To further understand the theoretical basis for chromatography and to use spectroscopic techniques to identify organic compounds
The aim of this Module is to enable the student to understand and apply the theory and practicalities behind chromatographic techniques used in forensic science and to use spectroscopic techniques to identify unknown organic compounds.
By the end of this module the student should be able to:
1. Describe the theory of and techniques used to separate organic components
2. Explain how separation techniques are used in forensic science
3. Analyse spectroscopic data to obtain plausible structures for unknown organic compounds
4. Carry out organic separations and analyses in the laboratory in a safe and efficient manner
Methods of separation; paper chromatography; column chromatography; chromatograms-integration, calibration, response factors; HPLC; GC; GC-MS; LC-MS. Thermodynamic and kinetic principles of separation.
Near Infrared spectroscopy; Mid Infrared spectroscopy, Raman spectroscopy, 1H and 13C nuclear magnetic resonance; mass spectrometry; uv-vis spectroscopy.
3 Problem Solving
Use of a range of spectroscopic data to provide rational structures for selected organic compounds. Forensic Science related case studies, such as the analysis and identification of fire accelerants or drugs of abuse.
4 Laboratory Techniques
Carry out a range of separation and spectroscopic techniques in the laboratory on forensic related samples.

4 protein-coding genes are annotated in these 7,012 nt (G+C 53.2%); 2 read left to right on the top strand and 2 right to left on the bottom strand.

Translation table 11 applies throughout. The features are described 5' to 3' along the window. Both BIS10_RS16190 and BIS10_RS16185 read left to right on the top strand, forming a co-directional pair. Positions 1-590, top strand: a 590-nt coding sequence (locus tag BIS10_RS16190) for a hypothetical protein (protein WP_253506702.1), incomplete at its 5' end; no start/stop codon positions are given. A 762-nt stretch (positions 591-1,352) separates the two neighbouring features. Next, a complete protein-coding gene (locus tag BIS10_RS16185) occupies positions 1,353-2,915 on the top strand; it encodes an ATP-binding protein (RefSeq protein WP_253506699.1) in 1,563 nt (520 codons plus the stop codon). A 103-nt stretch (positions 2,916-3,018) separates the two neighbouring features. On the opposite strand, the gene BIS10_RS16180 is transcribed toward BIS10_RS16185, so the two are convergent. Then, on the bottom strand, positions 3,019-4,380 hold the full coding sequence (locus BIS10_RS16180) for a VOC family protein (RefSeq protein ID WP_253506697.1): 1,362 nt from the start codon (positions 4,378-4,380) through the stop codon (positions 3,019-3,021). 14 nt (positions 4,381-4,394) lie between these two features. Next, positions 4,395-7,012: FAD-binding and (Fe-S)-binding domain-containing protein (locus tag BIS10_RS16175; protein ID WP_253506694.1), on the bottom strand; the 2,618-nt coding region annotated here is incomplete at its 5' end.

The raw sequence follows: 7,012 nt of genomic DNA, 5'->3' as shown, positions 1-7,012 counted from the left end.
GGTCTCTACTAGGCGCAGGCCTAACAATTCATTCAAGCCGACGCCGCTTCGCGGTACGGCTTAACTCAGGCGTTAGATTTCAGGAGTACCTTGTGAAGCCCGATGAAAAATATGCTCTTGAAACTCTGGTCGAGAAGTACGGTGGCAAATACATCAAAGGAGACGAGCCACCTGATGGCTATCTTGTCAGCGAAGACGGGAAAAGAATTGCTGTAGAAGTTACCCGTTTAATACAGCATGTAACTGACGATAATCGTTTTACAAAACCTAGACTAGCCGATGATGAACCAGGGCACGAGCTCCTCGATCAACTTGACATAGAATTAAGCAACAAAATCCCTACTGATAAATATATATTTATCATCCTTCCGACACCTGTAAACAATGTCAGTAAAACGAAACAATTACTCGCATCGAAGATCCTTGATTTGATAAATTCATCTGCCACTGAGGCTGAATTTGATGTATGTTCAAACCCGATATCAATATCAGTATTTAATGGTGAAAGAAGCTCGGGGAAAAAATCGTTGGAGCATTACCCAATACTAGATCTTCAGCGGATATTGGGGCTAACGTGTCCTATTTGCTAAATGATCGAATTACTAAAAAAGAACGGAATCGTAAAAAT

Statement on Teaching, Learning and Assessment
Teaching is initially lecture/tutorial based but then builds into a selection of self-study problems with tutorial support. Lectures are informative, and are reinforced through tutorial and practical activities. Learning is enhanced by laboratory classes which provide experimental evidence to support theory and also the opportunity for students, working in teams, to experience and participate in practical activities allowing them to appreciate and reflect on the factors which influence the differences between theory and practice. Assessment is by laboratory report in which the students will interpret experimental findings and link them to underpinning theories. Additionally an examination is used to test learning and understanding, and intellectual and transferable skills.
Teaching and Learning Work Loads
|Supervised Practical Activity||15|
|Unsupervised Practical Activity||0|
Credit Value – The total value of SCQF credits for the module. 20 credits are the equivalent of 10 ECTS credits. A full-time student should normally register for 60 SCQF credits per semester.
We make every effort to ensure that the information on our website is accurate but it is possible that some changes may occur prior to the academic year of entry. The modules listed in this catalogue are offered subject to availability during academic year 2017/18 , and may be subject to change for future years.